We recently changed to a new pediatrician. He had experience with ADHD and its treatment, as well as other alternative and nutritional supports. We were cautiously optimistic and ready to discuss the alphabet soup that is part of our boy’s experience.
“I saw the autism mentioned,” the doctor began, “but I didn’t see the ADHD diagnosis–let me update that in his chart.”
Okay, so far, so good.
“He’s on what medication? Such a small dose! Do you even know he’s on anything?”
Well, yes, if we give him more, he’s a non-functioning zombie.
I brought everything we give our son–supplements, vitamins, meds–and offered it up to the doctor who is deciding our child’s treatment plan. After a few minutes, he told us “He needs to be on a low-carb diet–and double his omegas.” I tried to say, “Well, with sensory processing disorder (SPD)…”
The doctor cut me off with “Oh, he will eat! You give him the food option and he will eventually eat. It might be three days….”
I started shaking my head. “Kids with SPD will not eat and many end up hospitalized…”
“He will eat! Watch this movie on Netflix and you will see how worth the wait this will be - don’t give in! Give him chicken and cheese, if that’s all he will eat!”
I gave him an incredulous look but saved the idea away in my “Hmm…. should we try it?” mental file.
I don’t know about your kid, but mine has anxiety, attention-deficit/hyperactivity disorder (ADHD), SPD, autism spectrum disorder (ASD), oppositional defiant disorder (ODD), and a high intellect. He’s not doing anything he doesn’t think is his idea. Not without a good fight!
We spend much of every day trying to get the bare minimum accomplished. Things like tooth brushing, hand washing, and 20 minutes of written homeschool work.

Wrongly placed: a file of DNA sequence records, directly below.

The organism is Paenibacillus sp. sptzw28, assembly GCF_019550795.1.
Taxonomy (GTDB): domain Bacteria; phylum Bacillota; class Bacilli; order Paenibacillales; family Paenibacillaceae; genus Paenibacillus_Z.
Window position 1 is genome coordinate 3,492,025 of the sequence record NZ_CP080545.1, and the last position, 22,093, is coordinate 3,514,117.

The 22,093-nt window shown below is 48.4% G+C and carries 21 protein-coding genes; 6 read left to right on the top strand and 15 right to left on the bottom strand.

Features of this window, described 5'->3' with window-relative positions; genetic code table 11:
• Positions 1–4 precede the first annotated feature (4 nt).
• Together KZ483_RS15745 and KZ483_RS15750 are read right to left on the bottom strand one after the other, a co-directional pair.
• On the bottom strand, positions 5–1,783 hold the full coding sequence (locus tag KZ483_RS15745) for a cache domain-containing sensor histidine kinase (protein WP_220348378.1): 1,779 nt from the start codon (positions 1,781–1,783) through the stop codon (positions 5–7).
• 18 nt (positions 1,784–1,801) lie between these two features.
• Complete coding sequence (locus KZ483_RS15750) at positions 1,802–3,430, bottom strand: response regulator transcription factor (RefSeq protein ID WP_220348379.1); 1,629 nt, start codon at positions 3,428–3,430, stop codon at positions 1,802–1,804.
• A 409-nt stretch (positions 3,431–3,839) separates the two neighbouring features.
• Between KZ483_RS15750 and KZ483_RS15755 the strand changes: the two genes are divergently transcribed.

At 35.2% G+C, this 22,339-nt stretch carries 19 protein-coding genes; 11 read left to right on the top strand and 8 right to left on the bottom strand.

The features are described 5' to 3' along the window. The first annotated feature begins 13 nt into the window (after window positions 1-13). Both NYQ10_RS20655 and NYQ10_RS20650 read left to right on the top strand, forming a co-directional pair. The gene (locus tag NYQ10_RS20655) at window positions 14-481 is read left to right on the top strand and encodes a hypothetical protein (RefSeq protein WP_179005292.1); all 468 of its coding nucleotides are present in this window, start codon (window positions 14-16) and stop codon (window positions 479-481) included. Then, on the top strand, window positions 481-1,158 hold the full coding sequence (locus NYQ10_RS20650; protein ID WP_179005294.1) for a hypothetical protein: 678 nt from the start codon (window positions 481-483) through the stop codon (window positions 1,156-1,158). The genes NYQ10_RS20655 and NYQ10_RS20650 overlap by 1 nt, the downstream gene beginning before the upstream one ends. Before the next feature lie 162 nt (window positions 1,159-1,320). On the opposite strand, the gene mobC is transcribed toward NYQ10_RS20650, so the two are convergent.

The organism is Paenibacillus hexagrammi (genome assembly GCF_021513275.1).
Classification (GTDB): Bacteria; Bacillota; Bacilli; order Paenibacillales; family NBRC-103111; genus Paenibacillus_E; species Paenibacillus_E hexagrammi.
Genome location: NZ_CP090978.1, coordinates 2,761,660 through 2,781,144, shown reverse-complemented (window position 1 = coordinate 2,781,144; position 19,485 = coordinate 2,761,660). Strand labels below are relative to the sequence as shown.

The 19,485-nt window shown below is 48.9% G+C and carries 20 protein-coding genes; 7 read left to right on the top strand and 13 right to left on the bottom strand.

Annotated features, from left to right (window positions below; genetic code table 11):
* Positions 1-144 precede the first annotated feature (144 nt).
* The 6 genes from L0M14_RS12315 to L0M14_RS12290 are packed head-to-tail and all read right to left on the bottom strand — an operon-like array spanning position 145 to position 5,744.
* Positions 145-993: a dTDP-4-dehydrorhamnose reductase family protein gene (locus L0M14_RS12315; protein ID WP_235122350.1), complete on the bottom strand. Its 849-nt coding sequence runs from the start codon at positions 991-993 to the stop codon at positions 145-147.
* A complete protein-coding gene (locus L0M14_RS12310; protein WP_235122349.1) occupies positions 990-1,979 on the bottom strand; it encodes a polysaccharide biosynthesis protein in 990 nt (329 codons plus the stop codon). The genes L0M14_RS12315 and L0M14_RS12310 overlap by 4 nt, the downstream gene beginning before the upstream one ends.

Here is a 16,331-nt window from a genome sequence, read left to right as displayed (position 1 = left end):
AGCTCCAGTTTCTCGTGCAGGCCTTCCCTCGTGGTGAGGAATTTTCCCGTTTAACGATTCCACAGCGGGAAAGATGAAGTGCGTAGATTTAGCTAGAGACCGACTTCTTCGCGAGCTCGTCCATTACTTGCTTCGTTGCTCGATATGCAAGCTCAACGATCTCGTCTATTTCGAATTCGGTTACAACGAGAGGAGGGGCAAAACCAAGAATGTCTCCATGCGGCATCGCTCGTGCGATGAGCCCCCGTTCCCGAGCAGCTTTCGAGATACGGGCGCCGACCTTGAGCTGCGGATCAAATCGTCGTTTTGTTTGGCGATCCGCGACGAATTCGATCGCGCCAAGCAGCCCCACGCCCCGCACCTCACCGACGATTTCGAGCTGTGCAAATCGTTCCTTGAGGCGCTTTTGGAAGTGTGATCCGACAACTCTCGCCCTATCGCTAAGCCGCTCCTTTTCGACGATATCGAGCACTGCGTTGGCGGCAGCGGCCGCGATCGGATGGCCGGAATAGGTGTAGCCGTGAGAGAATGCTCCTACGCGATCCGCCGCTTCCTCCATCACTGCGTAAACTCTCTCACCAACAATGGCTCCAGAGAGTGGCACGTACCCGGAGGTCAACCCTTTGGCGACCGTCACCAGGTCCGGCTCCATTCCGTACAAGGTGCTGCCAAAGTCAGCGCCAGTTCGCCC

Days when he eats 3 actual meals are miracles! He’s not going to magically follow this doctor’s prescribed low-carb diet just because I insist. The child who has in the not-so-distant past subsisted on Goldfish and juice for 2 days? Forgive my skepticism, but I’ve been around this block a few (thousand) times.
In the end, we know our kids best. We can, and should, try new things. But we also have to do what’s best for our whole family. Our child raging all day because he’s hungry and I’ve suddenly changed the eating game is not what’s best for any of us.
And it sure doesn’t build up the trust between parent and child. And this trust is what allows him to try new things on the few occasions he will. That is much more important for all of us in the long run.
Yes, we’ll try to offer more of the good stuff and less of the bad stuff. We’ll work towards a better diet. But I’m not going to fly us there overnight. Progress is, well, progress. Perfection? Unattainable–I know. I’ve tried!
DeAnna’s blogs offer her insight and experience about raising children with multiple disabilities.
During the COVID-19 pandemic, we asked parents of children with disabilities and special health care needs to share their tips and stories about caring for their children during difficult times.